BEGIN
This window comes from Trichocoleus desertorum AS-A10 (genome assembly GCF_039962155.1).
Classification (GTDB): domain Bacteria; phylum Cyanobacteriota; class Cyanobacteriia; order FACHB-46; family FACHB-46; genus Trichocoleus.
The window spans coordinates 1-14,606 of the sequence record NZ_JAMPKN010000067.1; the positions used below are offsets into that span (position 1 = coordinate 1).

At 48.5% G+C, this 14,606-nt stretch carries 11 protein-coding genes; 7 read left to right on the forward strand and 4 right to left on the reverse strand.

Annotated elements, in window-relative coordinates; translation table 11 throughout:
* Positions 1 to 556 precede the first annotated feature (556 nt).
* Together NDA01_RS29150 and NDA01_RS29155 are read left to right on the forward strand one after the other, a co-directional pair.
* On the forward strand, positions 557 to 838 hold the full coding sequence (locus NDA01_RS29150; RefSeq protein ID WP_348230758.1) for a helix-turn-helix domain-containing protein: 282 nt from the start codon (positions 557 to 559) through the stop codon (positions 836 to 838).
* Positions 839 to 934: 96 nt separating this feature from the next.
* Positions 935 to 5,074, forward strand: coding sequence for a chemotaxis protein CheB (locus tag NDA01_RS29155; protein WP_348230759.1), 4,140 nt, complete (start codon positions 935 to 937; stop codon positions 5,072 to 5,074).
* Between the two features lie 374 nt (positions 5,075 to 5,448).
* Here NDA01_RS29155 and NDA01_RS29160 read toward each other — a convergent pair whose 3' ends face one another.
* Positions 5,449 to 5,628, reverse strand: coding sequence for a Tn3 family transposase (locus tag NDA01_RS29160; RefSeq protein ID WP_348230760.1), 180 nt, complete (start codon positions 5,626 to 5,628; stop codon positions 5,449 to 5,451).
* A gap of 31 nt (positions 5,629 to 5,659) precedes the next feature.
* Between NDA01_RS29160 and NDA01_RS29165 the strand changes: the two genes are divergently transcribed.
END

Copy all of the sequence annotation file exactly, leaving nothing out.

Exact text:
This window comes from Trichocoleus desertorum AS-A10 (genome assembly GCF_039962155.1).
Classification (GTDB): domain Bacteria; phylum Cyanobacteriota; class Cyanobacteriia; order FACHB-46; family FACHB-46; genus Trichocoleus.
The window spans coordinates 1-14,606 of the sequence record NZ_JAMPKN010000067.1; the positions used below are offsets into that span (position 1 = coordinate 1).

At 48.5% G+C, this 14,606-nt stretch carries 11 protein-coding genes; 7 read left to right on the forward strand and 4 right to left on the reverse strand.

Annotated elements, in window-relative coordinates; translation table 11 throughout:
* Positions 1 to 556 precede the first annotated feature (556 nt).
* Together NDA01_RS29150 and NDA01_RS29155 are read left to right on the forward strand one after the other, a co-directional pair.
* On the forward strand, positions 557 to 838 hold the full coding sequence (locus NDA01_RS29150; RefSeq protein ID WP_348230758.1) for a helix-turn-helix domain-containing protein: 282 nt from the start codon (positions 557 to 559) through the stop codon (positions 836 to 838).
* Positions 839 to 934: 96 nt separating this feature from the next.
* Positions 935 to 5,074, forward strand: coding sequence for a chemotaxis protein CheB (locus tag NDA01_RS29155; protein WP_348230759.1), 4,140 nt, complete (start codon positions 935 to 937; stop codon positions 5,072 to 5,074).
* Between the two features lie 374 nt (positions 5,075 to 5,448).
* Here NDA01_RS29155 and NDA01_RS29160 read toward each other — a convergent pair whose 3' ends face one another.
* Positions 5,449 to 5,628, reverse strand: coding sequence for a Tn3 family transposase (locus tag NDA01_RS29160; RefSeq protein ID WP_348230760.1), 180 nt, complete (start codon positions 5,626 to 5,628; stop codon positions 5,449 to 5,451).
* A gap of 31 nt (positions 5,629 to 5,659) precedes the next feature.
* Between NDA01_RS29160 and NDA01_RS29165 the strand changes: the two genes are divergently transcribed.